IMAGE OF THE WEEK
The image shown here is an aerial view of the slopes of Mount Halimun Salak, near Bogor. Higher up the mountain is a forested National Park that provides much of the drinking water for the mega-city of Jakarta. Are you interested in learning more about landscapes and health? Bronwen Powell is accepting student interns to work with her on research projects. Photo by Kate Evens/CIFOR.
Carolyn Fish and Nathan Piekielek just had an article published in the Journal of Maps and Geography Libraries on Targeting Disciplines for GIS Outreach Using Bibliometric Analysis.
Clio Andris has been awarded a $159,000 grant from the Knight Foundation for the project: Census 2.0: A census of connectivity.
Alan Taylor’s research was cited in a New York Times column, “Dot Earth,” about fire management policies in California’s Sierra Nevadas.
Andrew Brown won third place in the 2016 EMS Undergraduate Student Poster Exhibition. His team’s entry was, “Recession of the Ampatuni and Ausangate Glaciers.” Denice Wardrop, Mike Nassry, and Joe Bishop were the project advisers.
EMS students tour Iceland’s renewable energy facilities
Picturesque Iceland, the least populated nation in Europe, is home to glaciers, volcanoes and a unique ability to harness the renewable energy that lies beneath the Earth’s surface.
It’s also a place for Penn State students to see classroom lessons and their career ambitions brought to life.
This summer, with the help of a scholarship from the College of Earth and Mineral Sciences (EMS), EMS students toured the country as part of the Global Renewable Energy Education Network, or GREEN, program’s Iceland trip. There, students spent 10 days in unique classroom settings at Reykjavik University’s School of Science and Engineering, paired with adventure trips to tour the renewable energy facilities that produce 99 percent of Iceland’s energy needs.
“Students really get inside knowledge of those facilities. They get in-depth, personalized tours from the heads of those facilities,” said Stacy Davidson, academic adviser in EMS. “Iceland wants everyone to see what they’re doing.”
RECENTLY (OR SOON TO BE) PUBLISHED
Performance evaluation measures for toponym resolution
By Morteza Karimzadeh
In GIR ’16 Proceedings of the 10th Workshop on Geographic Information Retrieval Article No. 8
In this paper, we point out to the shortcomings of precision and recall in evaluating the performance of geoparsing algorithms. We propose separate processes for evaluating toponym recognition and toponym resolution stages, and also propose new metrics that quantify the performance of toponym resolution.
Immersive Analytics for Multi-objective Dynamic Integrated Climate-Economy (DICE) Models.
By Mark Simpson, Jan Oliver Wallgrün, Alexander Klippel, Liping Yang, Gregory Garner, Klaus Keller, Danielle Oprean, and Saurabh Bansal. 2016.
In Proceedings of the 2016 ACM Companion on Interactive Surfaces and Spaces (ISS Companion ’16). ACM, New York, NY, USA, 99-105.
We are creating an immersive analytics tool for exploring the output of a Dynamic Integrated Climate-Economy (DICE) model, and present early work on the prototype system. DICE models and other Integrated Assessment Models (IAMs) are critical for informing environmental decision making and policy analysis. They often produce complex and multi-layered output, but need to be understood by decision makers who are not experts. We discuss our current and targeted feature set in order to help address this challenge. Additionally, we look ahead to the potential for rigorous evaluation of the system to uncover whether or not it is an improvement over current visualization methods.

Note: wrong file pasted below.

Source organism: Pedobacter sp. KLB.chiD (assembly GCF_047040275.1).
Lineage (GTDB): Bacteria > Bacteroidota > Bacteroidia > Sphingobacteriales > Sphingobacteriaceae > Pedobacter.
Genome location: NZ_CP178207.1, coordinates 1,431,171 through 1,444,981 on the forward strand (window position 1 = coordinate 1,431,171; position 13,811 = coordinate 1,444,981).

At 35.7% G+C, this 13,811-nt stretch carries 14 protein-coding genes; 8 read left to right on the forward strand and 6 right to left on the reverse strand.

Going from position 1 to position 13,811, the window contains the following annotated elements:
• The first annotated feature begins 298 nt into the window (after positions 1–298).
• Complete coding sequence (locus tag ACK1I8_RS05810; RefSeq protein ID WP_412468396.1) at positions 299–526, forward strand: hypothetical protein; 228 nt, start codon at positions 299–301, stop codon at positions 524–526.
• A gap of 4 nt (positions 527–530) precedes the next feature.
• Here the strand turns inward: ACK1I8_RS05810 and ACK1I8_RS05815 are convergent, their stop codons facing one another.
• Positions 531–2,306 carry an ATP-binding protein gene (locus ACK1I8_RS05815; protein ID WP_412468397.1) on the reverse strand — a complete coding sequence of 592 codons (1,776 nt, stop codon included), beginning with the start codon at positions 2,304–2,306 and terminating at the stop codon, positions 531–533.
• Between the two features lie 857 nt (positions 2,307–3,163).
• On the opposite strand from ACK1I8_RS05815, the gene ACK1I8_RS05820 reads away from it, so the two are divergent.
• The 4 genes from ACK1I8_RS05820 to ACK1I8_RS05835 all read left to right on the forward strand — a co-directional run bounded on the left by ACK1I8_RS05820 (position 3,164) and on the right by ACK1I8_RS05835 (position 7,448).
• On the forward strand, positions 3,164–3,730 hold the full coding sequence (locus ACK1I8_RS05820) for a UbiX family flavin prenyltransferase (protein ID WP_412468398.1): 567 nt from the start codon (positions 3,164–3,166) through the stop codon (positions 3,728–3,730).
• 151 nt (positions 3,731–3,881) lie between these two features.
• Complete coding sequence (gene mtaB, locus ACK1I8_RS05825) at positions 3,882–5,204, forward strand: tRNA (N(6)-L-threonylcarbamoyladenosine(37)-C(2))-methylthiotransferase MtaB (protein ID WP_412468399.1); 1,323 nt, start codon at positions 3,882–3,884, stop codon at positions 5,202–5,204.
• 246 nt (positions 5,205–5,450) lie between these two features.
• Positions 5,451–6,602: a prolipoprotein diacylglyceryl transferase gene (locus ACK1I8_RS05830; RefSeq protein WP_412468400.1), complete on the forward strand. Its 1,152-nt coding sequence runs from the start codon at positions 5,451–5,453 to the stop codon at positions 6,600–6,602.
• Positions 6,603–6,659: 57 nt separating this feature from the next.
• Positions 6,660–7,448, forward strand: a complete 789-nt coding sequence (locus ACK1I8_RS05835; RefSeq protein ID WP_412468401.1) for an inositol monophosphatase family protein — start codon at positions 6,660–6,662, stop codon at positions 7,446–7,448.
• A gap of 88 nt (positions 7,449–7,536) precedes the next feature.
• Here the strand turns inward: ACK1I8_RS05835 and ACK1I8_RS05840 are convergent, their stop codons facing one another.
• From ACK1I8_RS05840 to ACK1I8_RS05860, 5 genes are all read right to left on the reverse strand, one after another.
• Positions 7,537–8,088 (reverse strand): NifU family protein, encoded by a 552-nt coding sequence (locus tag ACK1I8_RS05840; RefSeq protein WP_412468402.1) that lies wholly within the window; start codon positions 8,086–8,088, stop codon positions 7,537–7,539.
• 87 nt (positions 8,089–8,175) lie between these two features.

Grassland productivity in response to nutrient additions and herbivory is scale-dependent.
By Smithwick E. A. H., Baldwin D. C., Naithani K. J.
In (2016) PeerJ 4:e2745
Vegetation response to nutrient addition can vary across space, yet studies that explicitly incorporate spatial pattern into experimental approaches are rare. To explore whether there are unique spatial scales (grains) at which grass response to nutrients and herbivory is best expressed, we imposed a large (∼3.75 ha) experiment in a South African coastal grassland ecosystem. In two of six 60 × 60 m grassland plots, we imposed a scaled sampling design in which fertilizer was added in replicated sub-plots (1 × 1 m, 2 × 2 m, and 4 × 4 m). The remaining plots either received no additions or were fertilized evenly across the entire area. Three of the six plots were fenced to exclude herbivory. We calculated empirical semivariograms for all plots one year following nutrient additions to determine whether the scale of grass response (biomass and nutrient concentrations) corresponded to the scale of the sub-plot additions and compared these results to reference plots (unfertilized or unscaled) and to plots with and without herbivory. We compared empirical semivariogram parameters to parameters from semivariograms derived from a set of simulated landscapes (neutral models). Empirical semivariograms showed spatial structure in plots that received multi-scaled nutrient additions, particularly at the 2 × 2 m grain. The level of biomass response was predicted by foliar P concentration and, to a lesser extent, N, with the treatment effect of herbivory having a minimal influence. Neutral models confirmed the length scale of the biomass response and indicated few differences due to herbivory. Overall, we conclude that interpretation of nutrient limitation in grasslands is dependent on the grain used to measure grass response and that herbivory had a secondary effect.